OC Register reports….
California has raised $1 billion in cannabis tax revenue since the industry kicked into gear in January 2018, according to figures recently released by the state.
The bulk of that $1.03 billion in tax money, after covering regulatory costs, has been spent on programs such as child care for low income families, cannabis research, public safety grants and cleaning up public lands harmed by illegal marijuana grows.
While industry insiders and advocates are celebrating those numbers, they’re also raising a flag about stagnating revenues and ongoing layoffs. Those hurdles, many say, can be fixed if regulators make key changes, including a seemingly counter intuitive push to lower the state’s cannabis tax rate.
In 2016, when California voters approved the legalization of recreational cannabis, officials projected that once the industry was mature it would generate $1 billion a year in taxes.
Though growth has been slower than expected, and legal operators continue to be hurt by the persistence of the illicit cannabis market, cannabis tax revenues have been rising, from $72.6 million in the first three months of legalized sales in 2018 to $172.7 million in the last three months of 2019. If that growth rate holds steady in this third year, the industry will hit $1 billion in annual tax revenue in 2020.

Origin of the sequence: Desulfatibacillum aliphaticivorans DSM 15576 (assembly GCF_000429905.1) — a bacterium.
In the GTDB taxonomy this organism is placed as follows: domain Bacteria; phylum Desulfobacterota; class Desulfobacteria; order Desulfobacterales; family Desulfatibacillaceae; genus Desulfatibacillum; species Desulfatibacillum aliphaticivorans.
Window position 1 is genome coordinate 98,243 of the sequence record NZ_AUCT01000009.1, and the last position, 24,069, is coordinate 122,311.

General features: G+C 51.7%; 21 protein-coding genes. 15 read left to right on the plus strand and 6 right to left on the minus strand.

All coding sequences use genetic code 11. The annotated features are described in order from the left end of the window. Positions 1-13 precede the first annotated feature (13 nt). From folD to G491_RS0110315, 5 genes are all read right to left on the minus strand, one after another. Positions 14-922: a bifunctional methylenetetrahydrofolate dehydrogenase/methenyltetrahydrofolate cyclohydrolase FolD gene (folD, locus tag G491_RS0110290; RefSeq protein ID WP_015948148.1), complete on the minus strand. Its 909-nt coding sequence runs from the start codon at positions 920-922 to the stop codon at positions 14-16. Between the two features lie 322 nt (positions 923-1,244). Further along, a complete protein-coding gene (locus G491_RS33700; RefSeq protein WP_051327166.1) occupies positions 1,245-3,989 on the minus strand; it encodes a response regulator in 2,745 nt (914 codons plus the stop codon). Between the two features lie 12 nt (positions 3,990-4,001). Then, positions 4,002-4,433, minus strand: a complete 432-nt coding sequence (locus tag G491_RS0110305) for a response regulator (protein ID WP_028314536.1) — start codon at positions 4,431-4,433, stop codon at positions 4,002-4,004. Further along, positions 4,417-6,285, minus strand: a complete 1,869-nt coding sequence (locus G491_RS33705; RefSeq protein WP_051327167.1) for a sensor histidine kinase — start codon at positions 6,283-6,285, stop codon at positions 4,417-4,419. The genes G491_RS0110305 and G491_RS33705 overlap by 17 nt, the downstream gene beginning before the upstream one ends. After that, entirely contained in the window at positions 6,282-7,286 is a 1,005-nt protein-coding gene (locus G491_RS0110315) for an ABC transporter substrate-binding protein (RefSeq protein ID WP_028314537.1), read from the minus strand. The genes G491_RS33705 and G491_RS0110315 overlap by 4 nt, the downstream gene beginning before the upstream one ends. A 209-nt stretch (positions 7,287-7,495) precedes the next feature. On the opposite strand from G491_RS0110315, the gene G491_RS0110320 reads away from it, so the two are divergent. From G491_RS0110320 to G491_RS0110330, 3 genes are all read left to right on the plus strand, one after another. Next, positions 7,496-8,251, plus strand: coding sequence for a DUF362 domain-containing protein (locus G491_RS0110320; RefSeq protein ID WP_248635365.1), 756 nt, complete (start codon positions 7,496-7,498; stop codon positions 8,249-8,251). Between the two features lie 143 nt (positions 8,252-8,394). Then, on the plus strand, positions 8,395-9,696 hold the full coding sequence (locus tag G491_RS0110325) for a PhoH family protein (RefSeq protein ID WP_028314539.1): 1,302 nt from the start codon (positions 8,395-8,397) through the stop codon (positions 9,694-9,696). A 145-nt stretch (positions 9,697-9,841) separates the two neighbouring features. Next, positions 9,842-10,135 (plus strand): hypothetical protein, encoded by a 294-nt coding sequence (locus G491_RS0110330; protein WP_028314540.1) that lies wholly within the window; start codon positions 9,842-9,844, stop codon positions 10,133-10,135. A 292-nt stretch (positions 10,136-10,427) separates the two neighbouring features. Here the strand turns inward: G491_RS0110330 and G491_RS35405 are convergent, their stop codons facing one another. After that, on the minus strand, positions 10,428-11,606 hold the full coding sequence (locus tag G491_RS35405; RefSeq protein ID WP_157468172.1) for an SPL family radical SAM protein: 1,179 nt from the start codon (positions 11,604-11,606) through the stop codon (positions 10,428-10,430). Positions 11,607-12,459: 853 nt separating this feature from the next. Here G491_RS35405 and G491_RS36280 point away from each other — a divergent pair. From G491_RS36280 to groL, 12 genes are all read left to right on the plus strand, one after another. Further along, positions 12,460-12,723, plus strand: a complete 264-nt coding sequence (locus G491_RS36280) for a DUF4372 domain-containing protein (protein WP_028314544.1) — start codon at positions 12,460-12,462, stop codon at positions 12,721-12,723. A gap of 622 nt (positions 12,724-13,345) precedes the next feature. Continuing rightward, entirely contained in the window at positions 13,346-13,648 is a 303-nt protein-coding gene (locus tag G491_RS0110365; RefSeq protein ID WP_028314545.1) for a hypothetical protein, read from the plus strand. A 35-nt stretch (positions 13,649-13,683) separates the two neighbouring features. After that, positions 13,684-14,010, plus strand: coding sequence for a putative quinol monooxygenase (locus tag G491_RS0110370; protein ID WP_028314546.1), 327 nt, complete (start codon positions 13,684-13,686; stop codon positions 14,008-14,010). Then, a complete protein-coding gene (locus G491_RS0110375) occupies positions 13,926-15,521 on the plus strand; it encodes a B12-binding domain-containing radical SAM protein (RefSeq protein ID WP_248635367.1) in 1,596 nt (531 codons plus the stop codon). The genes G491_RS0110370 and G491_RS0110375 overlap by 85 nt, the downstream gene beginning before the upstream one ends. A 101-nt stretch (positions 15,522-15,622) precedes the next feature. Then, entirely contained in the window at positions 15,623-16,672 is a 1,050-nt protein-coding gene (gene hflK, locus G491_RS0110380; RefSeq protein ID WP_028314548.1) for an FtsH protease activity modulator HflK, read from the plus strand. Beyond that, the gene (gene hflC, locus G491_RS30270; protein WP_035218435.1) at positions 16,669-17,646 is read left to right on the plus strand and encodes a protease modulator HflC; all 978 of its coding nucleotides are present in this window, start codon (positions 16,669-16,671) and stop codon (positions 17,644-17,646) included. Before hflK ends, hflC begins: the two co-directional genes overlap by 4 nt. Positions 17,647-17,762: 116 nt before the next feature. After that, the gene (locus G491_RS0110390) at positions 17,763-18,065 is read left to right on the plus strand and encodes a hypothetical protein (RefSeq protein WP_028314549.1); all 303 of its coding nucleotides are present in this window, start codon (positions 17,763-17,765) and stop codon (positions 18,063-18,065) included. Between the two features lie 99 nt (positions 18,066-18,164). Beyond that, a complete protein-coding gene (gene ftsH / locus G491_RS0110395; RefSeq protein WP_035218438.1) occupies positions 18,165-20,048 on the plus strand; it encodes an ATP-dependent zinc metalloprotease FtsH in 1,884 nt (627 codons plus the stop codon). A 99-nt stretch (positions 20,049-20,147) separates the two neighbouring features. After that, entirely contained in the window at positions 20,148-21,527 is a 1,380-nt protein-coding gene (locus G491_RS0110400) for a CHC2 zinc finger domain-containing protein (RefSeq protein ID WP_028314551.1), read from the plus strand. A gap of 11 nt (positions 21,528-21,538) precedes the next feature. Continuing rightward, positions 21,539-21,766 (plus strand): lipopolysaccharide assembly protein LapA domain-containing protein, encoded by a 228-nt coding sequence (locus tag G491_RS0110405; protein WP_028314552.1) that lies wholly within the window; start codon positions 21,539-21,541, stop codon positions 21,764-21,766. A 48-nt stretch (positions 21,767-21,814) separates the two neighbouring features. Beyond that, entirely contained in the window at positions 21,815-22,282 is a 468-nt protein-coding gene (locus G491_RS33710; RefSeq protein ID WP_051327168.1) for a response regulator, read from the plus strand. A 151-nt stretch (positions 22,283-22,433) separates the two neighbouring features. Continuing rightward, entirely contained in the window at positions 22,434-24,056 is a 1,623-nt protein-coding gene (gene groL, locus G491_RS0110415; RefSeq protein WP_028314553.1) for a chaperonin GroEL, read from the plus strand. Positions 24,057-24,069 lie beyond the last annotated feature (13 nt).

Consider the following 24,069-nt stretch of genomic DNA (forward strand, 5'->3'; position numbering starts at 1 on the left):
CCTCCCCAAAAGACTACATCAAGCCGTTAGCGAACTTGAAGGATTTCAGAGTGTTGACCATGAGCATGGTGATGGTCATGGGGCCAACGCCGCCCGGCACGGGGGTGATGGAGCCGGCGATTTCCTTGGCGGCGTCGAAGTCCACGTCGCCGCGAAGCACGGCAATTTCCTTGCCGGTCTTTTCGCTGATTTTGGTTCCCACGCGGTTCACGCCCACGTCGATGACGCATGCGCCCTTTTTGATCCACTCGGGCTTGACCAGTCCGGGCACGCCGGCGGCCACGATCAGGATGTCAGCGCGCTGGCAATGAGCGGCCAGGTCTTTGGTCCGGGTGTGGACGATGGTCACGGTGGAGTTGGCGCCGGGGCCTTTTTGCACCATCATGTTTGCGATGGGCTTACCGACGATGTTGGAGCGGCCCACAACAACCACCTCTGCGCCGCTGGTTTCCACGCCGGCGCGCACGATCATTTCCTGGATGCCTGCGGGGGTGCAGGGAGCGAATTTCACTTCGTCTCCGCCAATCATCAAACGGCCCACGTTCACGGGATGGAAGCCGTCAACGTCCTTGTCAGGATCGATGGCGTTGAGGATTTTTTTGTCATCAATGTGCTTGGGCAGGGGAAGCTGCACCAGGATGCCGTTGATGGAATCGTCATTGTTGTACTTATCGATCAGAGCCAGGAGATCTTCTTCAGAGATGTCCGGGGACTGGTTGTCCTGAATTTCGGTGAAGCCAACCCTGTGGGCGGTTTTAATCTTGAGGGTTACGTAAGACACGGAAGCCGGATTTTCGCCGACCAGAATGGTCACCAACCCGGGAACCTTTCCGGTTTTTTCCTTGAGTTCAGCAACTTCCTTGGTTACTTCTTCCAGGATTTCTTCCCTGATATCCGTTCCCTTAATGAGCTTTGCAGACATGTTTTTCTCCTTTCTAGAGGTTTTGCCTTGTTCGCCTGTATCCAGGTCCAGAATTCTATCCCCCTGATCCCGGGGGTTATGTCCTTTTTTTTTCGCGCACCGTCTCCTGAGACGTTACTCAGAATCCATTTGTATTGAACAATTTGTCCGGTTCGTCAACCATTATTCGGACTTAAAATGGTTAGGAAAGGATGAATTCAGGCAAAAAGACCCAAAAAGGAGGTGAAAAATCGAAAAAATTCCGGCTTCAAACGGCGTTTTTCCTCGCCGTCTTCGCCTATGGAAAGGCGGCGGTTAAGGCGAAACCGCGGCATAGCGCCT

But growth slowed significantly in the fourth quarter of 2019, according to figures released March 6 by the California Department of Tax and Fee Administration. The $2.6 million increase, or 1.5%, was the smallest quarter-to-quarter gain in tax revenue since the market kicked off. In previous quarters, increases averaged 15.5%.